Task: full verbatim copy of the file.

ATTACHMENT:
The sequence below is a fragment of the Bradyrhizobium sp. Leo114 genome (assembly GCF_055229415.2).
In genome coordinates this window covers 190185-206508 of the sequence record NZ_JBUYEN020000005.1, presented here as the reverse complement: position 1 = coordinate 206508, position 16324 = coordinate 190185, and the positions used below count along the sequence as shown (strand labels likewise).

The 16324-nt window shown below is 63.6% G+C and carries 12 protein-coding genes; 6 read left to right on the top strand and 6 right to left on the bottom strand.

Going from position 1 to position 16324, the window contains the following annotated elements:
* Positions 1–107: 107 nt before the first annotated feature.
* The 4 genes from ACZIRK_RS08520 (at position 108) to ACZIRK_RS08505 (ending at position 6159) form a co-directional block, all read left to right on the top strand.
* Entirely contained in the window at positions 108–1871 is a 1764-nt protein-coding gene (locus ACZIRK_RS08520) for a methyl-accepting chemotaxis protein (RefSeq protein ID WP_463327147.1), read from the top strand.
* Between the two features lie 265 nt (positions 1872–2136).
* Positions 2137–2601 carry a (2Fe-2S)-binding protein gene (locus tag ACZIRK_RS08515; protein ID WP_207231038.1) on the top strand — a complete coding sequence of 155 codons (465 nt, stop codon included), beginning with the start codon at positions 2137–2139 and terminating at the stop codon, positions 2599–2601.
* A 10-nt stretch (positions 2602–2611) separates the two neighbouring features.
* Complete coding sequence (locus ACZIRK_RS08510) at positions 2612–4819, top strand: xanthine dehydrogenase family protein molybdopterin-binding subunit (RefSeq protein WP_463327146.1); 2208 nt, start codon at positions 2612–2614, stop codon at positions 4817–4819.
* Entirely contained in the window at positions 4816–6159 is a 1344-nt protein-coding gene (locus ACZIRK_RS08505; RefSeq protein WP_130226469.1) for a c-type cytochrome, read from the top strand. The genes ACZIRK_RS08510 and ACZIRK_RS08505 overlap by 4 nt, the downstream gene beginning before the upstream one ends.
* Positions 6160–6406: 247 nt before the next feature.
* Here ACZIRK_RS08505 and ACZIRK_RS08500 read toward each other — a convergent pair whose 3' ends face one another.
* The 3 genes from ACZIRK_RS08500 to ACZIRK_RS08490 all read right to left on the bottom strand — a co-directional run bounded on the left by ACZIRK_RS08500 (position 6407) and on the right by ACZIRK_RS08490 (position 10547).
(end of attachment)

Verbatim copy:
The sequence below is a fragment of the Bradyrhizobium sp. Leo114 genome (assembly GCF_055229415.2).
In genome coordinates this window covers 190185-206508 of the sequence record NZ_JBUYEN020000005.1, presented here as the reverse complement: position 1 = coordinate 206508, position 16324 = coordinate 190185, and the positions used below count along the sequence as shown (strand labels likewise).

The 16324-nt window shown below is 63.6% G+C and carries 12 protein-coding genes; 6 read left to right on the top strand and 6 right to left on the bottom strand.

Going from position 1 to position 16324, the window contains the following annotated elements:
* Positions 1–107: 107 nt before the first annotated feature.
* The 4 genes from ACZIRK_RS08520 (at position 108) to ACZIRK_RS08505 (ending at position 6159) form a co-directional block, all read left to right on the top strand.
* Entirely contained in the window at positions 108–1871 is a 1764-nt protein-coding gene (locus ACZIRK_RS08520) for a methyl-accepting chemotaxis protein (RefSeq protein ID WP_463327147.1), read from the top strand.
* Between the two features lie 265 nt (positions 1872–2136).
* Positions 2137–2601 carry a (2Fe-2S)-binding protein gene (locus tag ACZIRK_RS08515; protein ID WP_207231038.1) on the top strand — a complete coding sequence of 155 codons (465 nt, stop codon included), beginning with the start codon at positions 2137–2139 and terminating at the stop codon, positions 2599–2601.
* A 10-nt stretch (positions 2602–2611) separates the two neighbouring features.
* Complete coding sequence (locus ACZIRK_RS08510) at positions 2612–4819, top strand: xanthine dehydrogenase family protein molybdopterin-binding subunit (RefSeq protein WP_463327146.1); 2208 nt, start codon at positions 2612–2614, stop codon at positions 4817–4819.
* Entirely contained in the window at positions 4816–6159 is a 1344-nt protein-coding gene (locus ACZIRK_RS08505; RefSeq protein WP_130226469.1) for a c-type cytochrome, read from the top strand. The genes ACZIRK_RS08510 and ACZIRK_RS08505 overlap by 4 nt, the downstream gene beginning before the upstream one ends.
* Positions 6160–6406: 247 nt before the next feature.
* Here ACZIRK_RS08505 and ACZIRK_RS08500 read toward each other — a convergent pair whose 3' ends face one another.
* The 3 genes from ACZIRK_RS08500 to ACZIRK_RS08490 all read right to left on the bottom strand — a co-directional run bounded on the left by ACZIRK_RS08500 (position 6407) and on the right by ACZIRK_RS08490 (position 10547).